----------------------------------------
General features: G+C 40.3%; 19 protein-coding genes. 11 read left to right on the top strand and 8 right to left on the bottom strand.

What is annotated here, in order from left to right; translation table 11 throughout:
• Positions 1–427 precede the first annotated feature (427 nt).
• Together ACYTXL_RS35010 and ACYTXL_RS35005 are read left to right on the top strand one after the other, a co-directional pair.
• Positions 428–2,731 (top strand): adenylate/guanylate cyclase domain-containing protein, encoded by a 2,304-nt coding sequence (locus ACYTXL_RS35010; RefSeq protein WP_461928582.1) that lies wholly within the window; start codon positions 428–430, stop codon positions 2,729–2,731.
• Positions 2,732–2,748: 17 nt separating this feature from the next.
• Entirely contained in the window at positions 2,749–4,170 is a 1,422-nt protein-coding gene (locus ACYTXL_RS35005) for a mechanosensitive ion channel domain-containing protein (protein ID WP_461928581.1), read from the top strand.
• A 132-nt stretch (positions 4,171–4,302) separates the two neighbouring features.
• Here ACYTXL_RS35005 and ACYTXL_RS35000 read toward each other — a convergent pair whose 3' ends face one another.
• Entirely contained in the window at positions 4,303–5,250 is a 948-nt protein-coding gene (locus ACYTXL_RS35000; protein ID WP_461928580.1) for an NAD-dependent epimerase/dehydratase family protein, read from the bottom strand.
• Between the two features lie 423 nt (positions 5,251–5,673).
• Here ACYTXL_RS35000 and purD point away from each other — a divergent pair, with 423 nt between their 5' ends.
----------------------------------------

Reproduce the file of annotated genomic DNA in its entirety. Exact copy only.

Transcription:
General features: G+C 40.3%; 19 protein-coding genes. 11 read left to right on the top strand and 8 right to left on the bottom strand.

What is annotated here, in order from left to right; translation table 11 throughout:
• Positions 1–427 precede the first annotated feature (427 nt).
• Together ACYTXL_RS35010 and ACYTXL_RS35005 are read left to right on the top strand one after the other, a co-directional pair.
• Positions 428–2,731 (top strand): adenylate/guanylate cyclase domain-containing protein, encoded by a 2,304-nt coding sequence (locus ACYTXL_RS35010; RefSeq protein WP_461928582.1) that lies wholly within the window; start codon positions 428–430, stop codon positions 2,729–2,731.
• Positions 2,732–2,748: 17 nt separating this feature from the next.
• Entirely contained in the window at positions 2,749–4,170 is a 1,422-nt protein-coding gene (locus ACYTXL_RS35005) for a mechanosensitive ion channel domain-containing protein (protein ID WP_461928581.1), read from the top strand.
• A 132-nt stretch (positions 4,171–4,302) separates the two neighbouring features.
• Here ACYTXL_RS35005 and ACYTXL_RS35000 read toward each other — a convergent pair whose 3' ends face one another.
• Entirely contained in the window at positions 4,303–5,250 is a 948-nt protein-coding gene (locus ACYTXL_RS35000; protein ID WP_461928580.1) for an NAD-dependent epimerase/dehydratase family protein, read from the bottom strand.
• Between the two features lie 423 nt (positions 5,251–5,673).
• Here ACYTXL_RS35000 and purD point away from each other — a divergent pair, with 423 nt between their 5' ends.